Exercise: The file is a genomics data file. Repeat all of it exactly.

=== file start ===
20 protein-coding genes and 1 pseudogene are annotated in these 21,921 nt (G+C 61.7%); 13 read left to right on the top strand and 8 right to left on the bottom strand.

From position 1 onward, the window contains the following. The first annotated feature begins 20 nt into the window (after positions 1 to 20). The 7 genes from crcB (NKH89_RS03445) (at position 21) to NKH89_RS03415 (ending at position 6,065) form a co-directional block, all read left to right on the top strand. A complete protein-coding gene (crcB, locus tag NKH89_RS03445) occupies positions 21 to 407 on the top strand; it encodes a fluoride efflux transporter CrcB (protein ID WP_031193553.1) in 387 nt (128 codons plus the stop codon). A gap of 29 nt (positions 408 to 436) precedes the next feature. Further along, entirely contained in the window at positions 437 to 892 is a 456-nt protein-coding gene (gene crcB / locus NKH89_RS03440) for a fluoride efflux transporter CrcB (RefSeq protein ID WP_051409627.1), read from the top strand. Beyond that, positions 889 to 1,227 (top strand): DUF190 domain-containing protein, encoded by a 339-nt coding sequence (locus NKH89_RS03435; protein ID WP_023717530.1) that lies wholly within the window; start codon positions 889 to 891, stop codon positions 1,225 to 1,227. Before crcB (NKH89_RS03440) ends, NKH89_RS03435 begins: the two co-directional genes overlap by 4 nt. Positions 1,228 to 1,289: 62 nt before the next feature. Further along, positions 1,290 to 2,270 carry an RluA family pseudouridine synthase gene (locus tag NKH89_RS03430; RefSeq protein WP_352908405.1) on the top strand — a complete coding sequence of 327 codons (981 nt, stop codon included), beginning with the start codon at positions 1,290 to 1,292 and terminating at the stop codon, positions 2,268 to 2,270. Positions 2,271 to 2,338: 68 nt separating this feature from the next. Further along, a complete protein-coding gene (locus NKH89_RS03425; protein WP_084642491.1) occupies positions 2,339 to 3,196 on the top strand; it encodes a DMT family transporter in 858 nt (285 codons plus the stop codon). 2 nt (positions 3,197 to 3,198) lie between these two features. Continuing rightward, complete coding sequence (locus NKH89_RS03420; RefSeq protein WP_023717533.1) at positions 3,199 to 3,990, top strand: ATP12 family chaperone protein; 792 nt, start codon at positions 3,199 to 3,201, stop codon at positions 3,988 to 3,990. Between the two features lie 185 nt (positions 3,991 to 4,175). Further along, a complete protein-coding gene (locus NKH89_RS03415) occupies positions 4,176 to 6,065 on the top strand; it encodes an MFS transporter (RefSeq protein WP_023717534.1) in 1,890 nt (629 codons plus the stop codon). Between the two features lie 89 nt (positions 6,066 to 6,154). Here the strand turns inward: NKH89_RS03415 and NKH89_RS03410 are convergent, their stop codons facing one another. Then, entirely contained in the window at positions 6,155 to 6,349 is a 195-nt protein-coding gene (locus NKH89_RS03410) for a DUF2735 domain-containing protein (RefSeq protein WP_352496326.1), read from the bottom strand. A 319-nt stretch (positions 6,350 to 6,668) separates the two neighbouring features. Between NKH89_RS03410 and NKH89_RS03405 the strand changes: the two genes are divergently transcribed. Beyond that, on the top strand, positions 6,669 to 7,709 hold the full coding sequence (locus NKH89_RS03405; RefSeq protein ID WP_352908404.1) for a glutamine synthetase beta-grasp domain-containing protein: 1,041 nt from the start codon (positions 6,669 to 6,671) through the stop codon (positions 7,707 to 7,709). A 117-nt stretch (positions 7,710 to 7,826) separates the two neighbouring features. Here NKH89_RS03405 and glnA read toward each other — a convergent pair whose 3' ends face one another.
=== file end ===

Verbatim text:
20 protein-coding genes and 1 pseudogene are annotated in these 21,921 nt (G+C 61.7%); 13 read left to right on the top strand and 8 right to left on the bottom strand.

From position 1 onward, the window contains the following. The first annotated feature begins 20 nt into the window (after positions 1 to 20). The 7 genes from crcB (NKH89_RS03445) (at position 21) to NKH89_RS03415 (ending at position 6,065) form a co-directional block, all read left to right on the top strand. A complete protein-coding gene (crcB, locus tag NKH89_RS03445) occupies positions 21 to 407 on the top strand; it encodes a fluoride efflux transporter CrcB (protein ID WP_031193553.1) in 387 nt (128 codons plus the stop codon). A gap of 29 nt (positions 408 to 436) precedes the next feature. Further along, entirely contained in the window at positions 437 to 892 is a 456-nt protein-coding gene (gene crcB / locus NKH89_RS03440) for a fluoride efflux transporter CrcB (RefSeq protein ID WP_051409627.1), read from the top strand. Beyond that, positions 889 to 1,227 (top strand): DUF190 domain-containing protein, encoded by a 339-nt coding sequence (locus NKH89_RS03435; protein ID WP_023717530.1) that lies wholly within the window; start codon positions 889 to 891, stop codon positions 1,225 to 1,227. Before crcB (NKH89_RS03440) ends, NKH89_RS03435 begins: the two co-directional genes overlap by 4 nt. Positions 1,228 to 1,289: 62 nt before the next feature. Further along, positions 1,290 to 2,270 carry an RluA family pseudouridine synthase gene (locus tag NKH89_RS03430; RefSeq protein WP_352908405.1) on the top strand — a complete coding sequence of 327 codons (981 nt, stop codon included), beginning with the start codon at positions 1,290 to 1,292 and terminating at the stop codon, positions 2,268 to 2,270. Positions 2,271 to 2,338: 68 nt separating this feature from the next. Further along, a complete protein-coding gene (locus NKH89_RS03425; protein WP_084642491.1) occupies positions 2,339 to 3,196 on the top strand; it encodes a DMT family transporter in 858 nt (285 codons plus the stop codon). 2 nt (positions 3,197 to 3,198) lie between these two features. Continuing rightward, complete coding sequence (locus NKH89_RS03420; RefSeq protein WP_023717533.1) at positions 3,199 to 3,990, top strand: ATP12 family chaperone protein; 792 nt, start codon at positions 3,199 to 3,201, stop codon at positions 3,988 to 3,990. Between the two features lie 185 nt (positions 3,991 to 4,175). Further along, a complete protein-coding gene (locus NKH89_RS03415) occupies positions 4,176 to 6,065 on the top strand; it encodes an MFS transporter (RefSeq protein WP_023717534.1) in 1,890 nt (629 codons plus the stop codon). Between the two features lie 89 nt (positions 6,066 to 6,154). Here the strand turns inward: NKH89_RS03415 and NKH89_RS03410 are convergent, their stop codons facing one another. Then, entirely contained in the window at positions 6,155 to 6,349 is a 195-nt protein-coding gene (locus NKH89_RS03410) for a DUF2735 domain-containing protein (RefSeq protein WP_352496326.1), read from the bottom strand. A 319-nt stretch (positions 6,350 to 6,668) separates the two neighbouring features. Between NKH89_RS03410 and NKH89_RS03405 the strand changes: the two genes are divergently transcribed. Beyond that, on the top strand, positions 6,669 to 7,709 hold the full coding sequence (locus NKH89_RS03405; RefSeq protein ID WP_352908404.1) for a glutamine synthetase beta-grasp domain-containing protein: 1,041 nt from the start codon (positions 6,669 to 6,671) through the stop codon (positions 7,707 to 7,709). A 117-nt stretch (positions 7,710 to 7,826) separates the two neighbouring features. Here NKH89_RS03405 and glnA read toward each other — a convergent pair whose 3' ends face one another.